Frontotemporal dementia (FTD) is a devastating neurodegenerative disease affecting behavior and memory. It is the second most common cause of dementia in persons under the age of 65. Recently, mutations in the progranulin gene (GRN) were discovered to cause tau-negative, ubiquitin-positive cases of FTD (1-5). GRN is a mitogenic growth factor expressed by epithelial cells that stimulates proliferation. It is expressed in skin, Gl tract, reproductive tissues, and in the central nervous system, including subsets of neurons and microglia (6). Little is known about the biology of progranulin in the brain. Human mutations in the progranulin gene that lead to FTD appear to result in haplosufficiency for the gene product, suggesting that insufficiency of a signaling pathway may be pathogenic (1-5). Currently, there are no animal models of progranulin-deficient FTD. My goal is to elucidate whether progranulin is a protective factor that promotes neuronal survival in response to cellular stress using in vitro and in vivo models of Grn-deficiency. The determination of progranulin's function in the CNS will shed light on pathways that may be misregulated in FTD. I hypothesize that Grn-deficienct mice will recapitulate many features of human FTD. If this is the case, the mice can be utilized for a multitude of studies including cell biology, disease mechanism studies, genetic studies to identify modifier genes, and pharmacological studies to test newly developed therapies.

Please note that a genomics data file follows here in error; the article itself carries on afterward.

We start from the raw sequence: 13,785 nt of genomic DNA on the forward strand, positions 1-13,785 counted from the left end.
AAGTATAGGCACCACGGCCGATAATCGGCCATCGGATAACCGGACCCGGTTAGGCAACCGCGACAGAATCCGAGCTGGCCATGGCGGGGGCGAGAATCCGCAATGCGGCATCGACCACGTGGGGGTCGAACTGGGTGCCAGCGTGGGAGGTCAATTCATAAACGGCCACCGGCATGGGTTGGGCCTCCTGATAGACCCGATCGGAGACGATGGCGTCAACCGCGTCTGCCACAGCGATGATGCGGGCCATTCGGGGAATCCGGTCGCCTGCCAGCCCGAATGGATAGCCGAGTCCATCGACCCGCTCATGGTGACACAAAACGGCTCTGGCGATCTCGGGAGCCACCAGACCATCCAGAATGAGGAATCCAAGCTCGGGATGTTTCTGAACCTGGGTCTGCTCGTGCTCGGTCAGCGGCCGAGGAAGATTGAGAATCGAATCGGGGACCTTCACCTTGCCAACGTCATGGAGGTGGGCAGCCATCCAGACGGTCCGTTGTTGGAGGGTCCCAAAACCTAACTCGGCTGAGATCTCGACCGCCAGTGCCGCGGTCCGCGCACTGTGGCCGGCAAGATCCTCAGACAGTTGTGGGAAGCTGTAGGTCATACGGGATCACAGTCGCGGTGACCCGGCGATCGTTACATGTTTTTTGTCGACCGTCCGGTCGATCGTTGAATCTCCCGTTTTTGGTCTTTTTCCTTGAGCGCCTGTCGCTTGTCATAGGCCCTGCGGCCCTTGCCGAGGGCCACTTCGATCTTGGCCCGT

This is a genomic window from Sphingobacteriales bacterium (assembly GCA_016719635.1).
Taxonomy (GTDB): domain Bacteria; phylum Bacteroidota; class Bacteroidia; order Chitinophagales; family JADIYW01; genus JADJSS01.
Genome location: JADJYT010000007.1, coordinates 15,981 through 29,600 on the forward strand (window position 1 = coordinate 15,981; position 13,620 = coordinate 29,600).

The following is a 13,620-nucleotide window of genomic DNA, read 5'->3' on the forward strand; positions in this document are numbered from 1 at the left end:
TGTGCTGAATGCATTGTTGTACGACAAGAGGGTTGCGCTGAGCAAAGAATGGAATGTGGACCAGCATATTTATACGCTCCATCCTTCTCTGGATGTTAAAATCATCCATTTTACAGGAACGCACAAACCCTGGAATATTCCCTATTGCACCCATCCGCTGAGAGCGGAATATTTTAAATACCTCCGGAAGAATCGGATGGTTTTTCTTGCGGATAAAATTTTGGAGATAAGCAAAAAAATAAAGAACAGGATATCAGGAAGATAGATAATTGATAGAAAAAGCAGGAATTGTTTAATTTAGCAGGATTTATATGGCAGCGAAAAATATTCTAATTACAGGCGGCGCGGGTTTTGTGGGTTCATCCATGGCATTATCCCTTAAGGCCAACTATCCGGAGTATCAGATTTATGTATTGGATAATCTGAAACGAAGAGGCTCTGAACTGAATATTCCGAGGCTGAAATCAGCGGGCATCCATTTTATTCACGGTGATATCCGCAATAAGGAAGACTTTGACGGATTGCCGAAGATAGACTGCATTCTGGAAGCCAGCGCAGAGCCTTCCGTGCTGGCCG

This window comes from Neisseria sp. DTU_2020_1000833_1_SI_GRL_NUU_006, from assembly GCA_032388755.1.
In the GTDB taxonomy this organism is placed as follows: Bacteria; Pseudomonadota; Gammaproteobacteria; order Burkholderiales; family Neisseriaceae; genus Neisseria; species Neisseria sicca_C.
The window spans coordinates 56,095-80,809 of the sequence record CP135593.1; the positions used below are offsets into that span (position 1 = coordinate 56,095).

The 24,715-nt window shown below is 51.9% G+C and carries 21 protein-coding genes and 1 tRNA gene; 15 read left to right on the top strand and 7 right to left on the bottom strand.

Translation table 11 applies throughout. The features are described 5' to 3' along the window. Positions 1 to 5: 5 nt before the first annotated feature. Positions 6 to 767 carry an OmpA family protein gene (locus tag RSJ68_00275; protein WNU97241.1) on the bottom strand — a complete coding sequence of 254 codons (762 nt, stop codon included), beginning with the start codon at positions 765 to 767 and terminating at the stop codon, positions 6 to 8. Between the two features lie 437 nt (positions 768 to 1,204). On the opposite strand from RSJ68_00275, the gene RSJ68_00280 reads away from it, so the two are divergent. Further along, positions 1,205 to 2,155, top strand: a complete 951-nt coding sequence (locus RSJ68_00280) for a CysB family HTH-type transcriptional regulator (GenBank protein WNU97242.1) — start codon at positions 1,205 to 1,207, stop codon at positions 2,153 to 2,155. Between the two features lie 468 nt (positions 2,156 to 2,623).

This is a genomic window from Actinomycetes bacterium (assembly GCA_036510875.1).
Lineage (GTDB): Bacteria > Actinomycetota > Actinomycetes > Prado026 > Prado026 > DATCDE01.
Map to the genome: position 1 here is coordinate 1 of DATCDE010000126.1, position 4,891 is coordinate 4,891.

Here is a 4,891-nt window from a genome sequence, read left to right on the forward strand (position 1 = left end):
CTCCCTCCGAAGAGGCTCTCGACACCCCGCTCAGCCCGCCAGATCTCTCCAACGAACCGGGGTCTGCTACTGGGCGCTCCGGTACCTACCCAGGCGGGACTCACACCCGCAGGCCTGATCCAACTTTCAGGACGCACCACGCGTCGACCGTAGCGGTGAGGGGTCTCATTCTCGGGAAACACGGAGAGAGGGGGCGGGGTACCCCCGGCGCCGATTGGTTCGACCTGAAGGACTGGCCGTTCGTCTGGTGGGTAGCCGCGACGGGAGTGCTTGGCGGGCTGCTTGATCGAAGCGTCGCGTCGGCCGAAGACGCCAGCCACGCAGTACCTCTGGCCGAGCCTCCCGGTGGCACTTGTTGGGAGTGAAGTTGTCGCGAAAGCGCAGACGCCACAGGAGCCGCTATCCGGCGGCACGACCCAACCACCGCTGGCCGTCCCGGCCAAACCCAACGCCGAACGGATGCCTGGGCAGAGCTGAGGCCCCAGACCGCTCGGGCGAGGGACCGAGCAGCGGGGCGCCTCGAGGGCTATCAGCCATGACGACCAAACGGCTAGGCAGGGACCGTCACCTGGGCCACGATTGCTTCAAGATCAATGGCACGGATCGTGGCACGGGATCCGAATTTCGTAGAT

Aim 1. Determine if progranulin is required for preserving neuronal function in response to cellular stress.
Aim la. Determine if progranulin is necessary for neuronal function in response to cellular stress in vitro.
Aim lb. Determine if cellular stress is sufficient to induce TDP-43 aggregation in progranulin deficient neurons in vitro.
Aim 2. Determine if mice lacking progranulin will develop neurodegeneration with aging. Age is the major risk factor for most neurodegenerative diseases, including frontotemporal dementia. As human lifespan continues to increase more individuals will be affected by neurodegeneration. It is imperative to begin to understand disease pathogenesis in order to find ways to treats and prevent disease. Elucidating the normal function of progranulin in the CNS using a knockout mouse model is a first step.
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